10. Conti… c. Exemplary Damages These damages are awarded to punish the guilty party for the breach of contract. The breach of contract result in monetary loss to the aggrieved party and causes disappointment. Exemplary damages have no place in the law of contract and are not recoverable. There are awarded in the following cases: i. In case of breach of a contract to marry, the amount of damages depends upon the extent of injury to the feelings of the party. ii. In case of dishonor of cheque by a bank when there are sufficient funds to the credit of the customer. According to the rule, the smaller the cheque dishonored, the greater the damage.

    11. Example OS Bank promise to give loan to W for trip to California by crediting his account. Bank failed to do so and W’s cheque was dishonored. The court allowed damages for the emotional distress (grief, pain). (Westesen vs. Olathe Bank)

    12. Conti… d. Liquidated Damages Whenparties to a contract fix the amount of damages for the breach of contract at the time of formation of contract, such damages are called liquidated damages. Where a sum is agreed in the contract to be paid by the defaulting party, in case of breach of contract, the court will allow the reasonable damages, not exceeding the amount already agreed. If the actual loss is more than the agreed amount, damages will be payable to the agreed amount. (Sec. 74)

    13. Example A contracts to pay 20,000 AFN as damages to B, if he fails to pay him 500,000 AFN on a given day. A fails to pay on that day. B can recover damages not exceeding 20,000 AFN.

    14. 3. Suit upon Quantum Merit The term quantum merit means payment in proportion to the work done or reasonable value of work done. When a person has done some work under a contract and the other party cancels the contract or an event happens which make the performance of the contract impossible; such party can claim remuneration for the work already done. The right to claim for quantum merit arises when the original contract is discharged. If the original contract exists, the party may sue for quantum merit. The aggrieved party may sue in the following cases:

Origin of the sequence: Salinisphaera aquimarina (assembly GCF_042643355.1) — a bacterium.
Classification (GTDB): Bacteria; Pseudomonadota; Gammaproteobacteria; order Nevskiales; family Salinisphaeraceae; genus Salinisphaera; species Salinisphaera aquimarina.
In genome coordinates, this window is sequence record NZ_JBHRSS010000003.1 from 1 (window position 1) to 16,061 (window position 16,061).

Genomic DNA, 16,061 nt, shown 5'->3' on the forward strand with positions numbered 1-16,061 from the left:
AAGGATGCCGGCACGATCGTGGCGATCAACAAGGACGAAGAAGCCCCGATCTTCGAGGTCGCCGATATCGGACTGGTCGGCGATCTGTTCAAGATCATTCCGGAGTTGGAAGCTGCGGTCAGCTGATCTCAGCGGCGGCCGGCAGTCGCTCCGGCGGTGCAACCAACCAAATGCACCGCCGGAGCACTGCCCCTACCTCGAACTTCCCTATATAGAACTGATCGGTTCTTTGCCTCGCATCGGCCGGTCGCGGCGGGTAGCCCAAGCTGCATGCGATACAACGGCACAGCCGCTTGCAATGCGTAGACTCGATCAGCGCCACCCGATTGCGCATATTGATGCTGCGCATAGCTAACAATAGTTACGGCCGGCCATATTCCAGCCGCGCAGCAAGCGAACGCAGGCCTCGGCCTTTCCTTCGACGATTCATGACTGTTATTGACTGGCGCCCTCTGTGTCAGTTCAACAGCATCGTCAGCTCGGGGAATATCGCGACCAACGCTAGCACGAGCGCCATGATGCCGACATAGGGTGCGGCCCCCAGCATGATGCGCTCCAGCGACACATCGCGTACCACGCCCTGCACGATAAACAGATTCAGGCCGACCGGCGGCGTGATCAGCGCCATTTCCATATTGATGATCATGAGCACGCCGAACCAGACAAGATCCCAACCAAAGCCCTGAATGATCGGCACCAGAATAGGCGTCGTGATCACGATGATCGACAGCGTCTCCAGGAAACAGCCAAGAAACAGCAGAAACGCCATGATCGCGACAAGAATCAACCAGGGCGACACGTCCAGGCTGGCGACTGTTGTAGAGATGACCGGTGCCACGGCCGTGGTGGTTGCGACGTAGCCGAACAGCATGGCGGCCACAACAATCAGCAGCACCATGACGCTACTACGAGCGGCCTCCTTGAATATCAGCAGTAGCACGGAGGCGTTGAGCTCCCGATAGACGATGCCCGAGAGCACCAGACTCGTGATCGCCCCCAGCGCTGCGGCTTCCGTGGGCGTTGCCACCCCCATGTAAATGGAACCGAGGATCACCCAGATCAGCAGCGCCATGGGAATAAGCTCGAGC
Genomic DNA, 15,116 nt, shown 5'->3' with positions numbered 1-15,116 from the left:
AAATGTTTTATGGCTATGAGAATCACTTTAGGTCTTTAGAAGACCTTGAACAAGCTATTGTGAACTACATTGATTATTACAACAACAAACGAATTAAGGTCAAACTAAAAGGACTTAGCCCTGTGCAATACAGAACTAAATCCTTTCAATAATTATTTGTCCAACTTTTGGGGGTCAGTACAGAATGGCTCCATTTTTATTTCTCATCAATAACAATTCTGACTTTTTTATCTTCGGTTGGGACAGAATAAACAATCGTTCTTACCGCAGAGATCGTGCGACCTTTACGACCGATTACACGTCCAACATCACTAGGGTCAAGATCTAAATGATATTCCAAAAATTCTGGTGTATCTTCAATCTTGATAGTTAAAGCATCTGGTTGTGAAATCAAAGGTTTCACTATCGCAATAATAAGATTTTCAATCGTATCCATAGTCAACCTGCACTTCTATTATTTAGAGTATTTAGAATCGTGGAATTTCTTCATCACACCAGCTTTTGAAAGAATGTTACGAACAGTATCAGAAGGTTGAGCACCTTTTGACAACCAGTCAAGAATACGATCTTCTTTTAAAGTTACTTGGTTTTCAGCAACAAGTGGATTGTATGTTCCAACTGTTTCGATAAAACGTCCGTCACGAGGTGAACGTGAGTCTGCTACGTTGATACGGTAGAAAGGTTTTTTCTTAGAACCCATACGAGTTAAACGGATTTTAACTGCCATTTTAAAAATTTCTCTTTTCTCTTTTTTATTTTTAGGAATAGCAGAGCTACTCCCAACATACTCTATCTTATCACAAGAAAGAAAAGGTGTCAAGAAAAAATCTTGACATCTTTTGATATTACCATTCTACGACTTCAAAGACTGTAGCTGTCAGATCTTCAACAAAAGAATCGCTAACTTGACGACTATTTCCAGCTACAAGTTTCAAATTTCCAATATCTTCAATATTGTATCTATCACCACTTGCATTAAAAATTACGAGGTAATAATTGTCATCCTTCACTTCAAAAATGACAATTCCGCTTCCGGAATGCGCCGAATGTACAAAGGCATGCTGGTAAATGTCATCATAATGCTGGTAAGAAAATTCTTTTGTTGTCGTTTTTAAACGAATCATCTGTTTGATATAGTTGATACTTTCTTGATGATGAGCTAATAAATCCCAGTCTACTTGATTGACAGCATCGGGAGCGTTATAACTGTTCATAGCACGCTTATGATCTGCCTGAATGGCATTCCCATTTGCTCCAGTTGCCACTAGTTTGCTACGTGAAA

15. Conti… • When an agreement becomes subsequently void. • When there is a promise to render service but no agreement about remuneration. • Where something is done without any intention to do so gratuitously (unnecessarily). • When the completion of the contract is prevented by the other party.

    16. Examples • B contracts to build a 3 floor house for A. when one floor is complete, A stops B from work. B can get compensation for the work done. • C was employed MD in a company. After 3 months it was found that the directors were not authorized to appoint him. C sued for remuneration. Held, C could recover for the work done. (Cravan Ellis vs. Canon Ltd. 1936)

    17. 4. Suit for Specific Performance Specific performance means the actual carrying out of the contract by a party. In some cases where the damages are not an adequate remedy, the court may direct the guilty party to fulfill the contract. Example: A agrees to sell his plot to C, who agrees to buy to erect (create) a mill. A commits breach. On the suit of C, A is directed by court to perform the contract.

    18. 5. Suit for Injunction (Ban) Injunction is an order of a court restraining (preventing) a person from doing something which he promised not to do. It is a mode of securing specific performance in the negative form. It is a preventive (protective) relief. It is a discretionary (optional) remedy of the court. It is appropriate in cases of anticipatory breach of contract.

    19. Examples • W agreed to sing at Lu’s theatre and for no one else. Afterwards W contracted Z to sing at another theatre and refused to sing for Lu. Held, W could be restrained by injunction from signing for Z. (Lumly vs. Wagner 1852) • G agreed to take the supply of electricity only from M Co. later G breaches the contract. G was, restrained by an injunction from buying electricity from any other company. (Metropolitan Electric Supply Co. vs. Ginder 1901) End of the Chapter